How to choose the right flour for bread baking?

Have you ever wondered how the quality of flour is influencing bread baking?

Let’s find out how to choose the right flour for the type of bread you want to bake.

This post is not about a recipe but about an ingredient.

The flour has the biggest proportion in a loaf and is the most important ingredient as it provides structure to the dough. Baking bread with the wrong flour can be frustrating, but if you understand its characteristics, you can choose the appropriate method, so in the end, you get a gorgeous loaf.

I put together a lot of information about the flour with the way is influencing the dough for bread baking in a new video on my youtube Hungry Shots channel. I hope this comes to clarify many of the flour mysteries.

What is flour? 

Flour comes from wheat berries. Wheat spikes hold the wheat berries. If you press a wheat spike with your fingers, you’ll notice that the wheat berries are popping out from the spikelets. If you blow away the chaff, the grains remain. 

Each wheat berry has 3 parts: 

  • The endosperm (83%) is the biggest part and contains starch granules, iron, B vitamins
  • The Bran (14.5%) - is the outer layer that contains fibres, proteins, B vitamins and trace minerals
  • The Germ (2.5%) - is the embryo of the seed, contains lipids, B vitamins and minerals

Flour is obtained through the reduction of the wheat berries into smaller particles.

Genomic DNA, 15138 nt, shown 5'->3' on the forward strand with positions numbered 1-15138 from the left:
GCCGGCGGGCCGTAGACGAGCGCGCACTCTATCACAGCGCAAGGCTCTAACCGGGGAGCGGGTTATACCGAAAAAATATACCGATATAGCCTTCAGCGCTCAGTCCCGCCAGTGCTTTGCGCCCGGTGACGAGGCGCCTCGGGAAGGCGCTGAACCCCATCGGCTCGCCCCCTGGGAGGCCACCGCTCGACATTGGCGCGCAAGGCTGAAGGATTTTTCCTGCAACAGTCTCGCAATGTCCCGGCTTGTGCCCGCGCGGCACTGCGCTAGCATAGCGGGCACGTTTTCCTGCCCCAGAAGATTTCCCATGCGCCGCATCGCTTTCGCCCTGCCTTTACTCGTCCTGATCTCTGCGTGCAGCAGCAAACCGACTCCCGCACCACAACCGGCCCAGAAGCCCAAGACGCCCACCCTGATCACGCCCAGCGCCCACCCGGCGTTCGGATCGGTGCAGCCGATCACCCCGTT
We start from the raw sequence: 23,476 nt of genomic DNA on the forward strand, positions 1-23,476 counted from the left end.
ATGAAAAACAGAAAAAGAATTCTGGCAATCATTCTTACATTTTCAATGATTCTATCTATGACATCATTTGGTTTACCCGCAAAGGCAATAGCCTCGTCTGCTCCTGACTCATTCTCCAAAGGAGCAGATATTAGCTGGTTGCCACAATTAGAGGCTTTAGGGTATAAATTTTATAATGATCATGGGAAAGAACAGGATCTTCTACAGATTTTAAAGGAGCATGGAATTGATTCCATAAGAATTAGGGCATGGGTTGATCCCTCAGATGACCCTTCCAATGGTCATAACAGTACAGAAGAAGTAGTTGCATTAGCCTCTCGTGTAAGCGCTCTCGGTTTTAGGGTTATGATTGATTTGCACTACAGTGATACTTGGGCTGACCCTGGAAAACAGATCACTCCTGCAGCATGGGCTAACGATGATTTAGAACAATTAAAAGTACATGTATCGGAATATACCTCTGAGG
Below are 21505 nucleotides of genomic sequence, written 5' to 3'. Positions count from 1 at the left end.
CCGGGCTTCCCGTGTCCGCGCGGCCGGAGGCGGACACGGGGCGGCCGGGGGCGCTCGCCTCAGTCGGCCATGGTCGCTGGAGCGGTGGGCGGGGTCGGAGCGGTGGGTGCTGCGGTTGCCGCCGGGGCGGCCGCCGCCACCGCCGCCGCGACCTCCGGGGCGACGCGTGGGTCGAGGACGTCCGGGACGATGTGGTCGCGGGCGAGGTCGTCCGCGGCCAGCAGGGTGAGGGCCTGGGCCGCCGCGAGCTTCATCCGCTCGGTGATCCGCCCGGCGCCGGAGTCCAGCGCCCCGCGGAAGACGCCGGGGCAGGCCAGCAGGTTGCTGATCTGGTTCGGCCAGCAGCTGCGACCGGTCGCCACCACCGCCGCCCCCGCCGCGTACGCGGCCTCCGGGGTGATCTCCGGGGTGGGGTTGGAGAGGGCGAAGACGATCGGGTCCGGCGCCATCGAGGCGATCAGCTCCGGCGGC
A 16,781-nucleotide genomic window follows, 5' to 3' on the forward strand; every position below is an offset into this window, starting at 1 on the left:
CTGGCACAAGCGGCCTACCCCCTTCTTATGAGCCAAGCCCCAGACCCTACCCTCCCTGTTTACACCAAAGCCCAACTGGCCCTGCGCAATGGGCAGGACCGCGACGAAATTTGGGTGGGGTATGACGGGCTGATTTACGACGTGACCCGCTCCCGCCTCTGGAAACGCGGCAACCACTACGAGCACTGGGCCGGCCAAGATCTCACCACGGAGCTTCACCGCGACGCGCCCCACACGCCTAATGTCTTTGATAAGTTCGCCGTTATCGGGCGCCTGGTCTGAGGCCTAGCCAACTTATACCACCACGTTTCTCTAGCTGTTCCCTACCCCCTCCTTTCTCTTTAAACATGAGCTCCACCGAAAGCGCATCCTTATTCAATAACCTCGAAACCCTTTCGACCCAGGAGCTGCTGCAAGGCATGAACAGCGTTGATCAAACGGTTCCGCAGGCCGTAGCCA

Through simple milling, we obtain what it is called whole wheat / wholemeal flour that includes all the 3 elements of a wheat berry.
To arrive at a white flour, the germ and the bran has to be removed through a sifting process.
With them, fibres, vitamins and minerals also go away. 
After milling, the white flour needs to age for at least a month in order to acquire good baking properties. Freshly milled flour, called green/immature flour,  will produce dough with poor elasticity that will result in bread with poor volume, thick crust and dense crumb texture. Through the ageing process, the flour gets oxidised due to the exposure to oxygen and its baking properties are improved.
However, if you mill the flour at home you can benefit from higher nutritional content and better flavour even though the elasticity of the dough is reduced.

Flour characteristics
When you choose a new flour, it is better that you look for certain characteristics. Unfortunately, not all these details you can obtain by just looking at the label on the package but understanding their importance can help you in the baking process. I’ll reveal to you these tricks further on. 
Even more, if you buy from a local farm you might not have access to many of these details and the only remaining option is to test the flour yourself. But generally, choosing organic flour has greater health benefits.

The protein content is probably the most important aspect to consider when you chose the flour to bake bread.
The higher the protein content of the flour, the higher performance of the bread. The percentage of protein content is usually marked on the package label.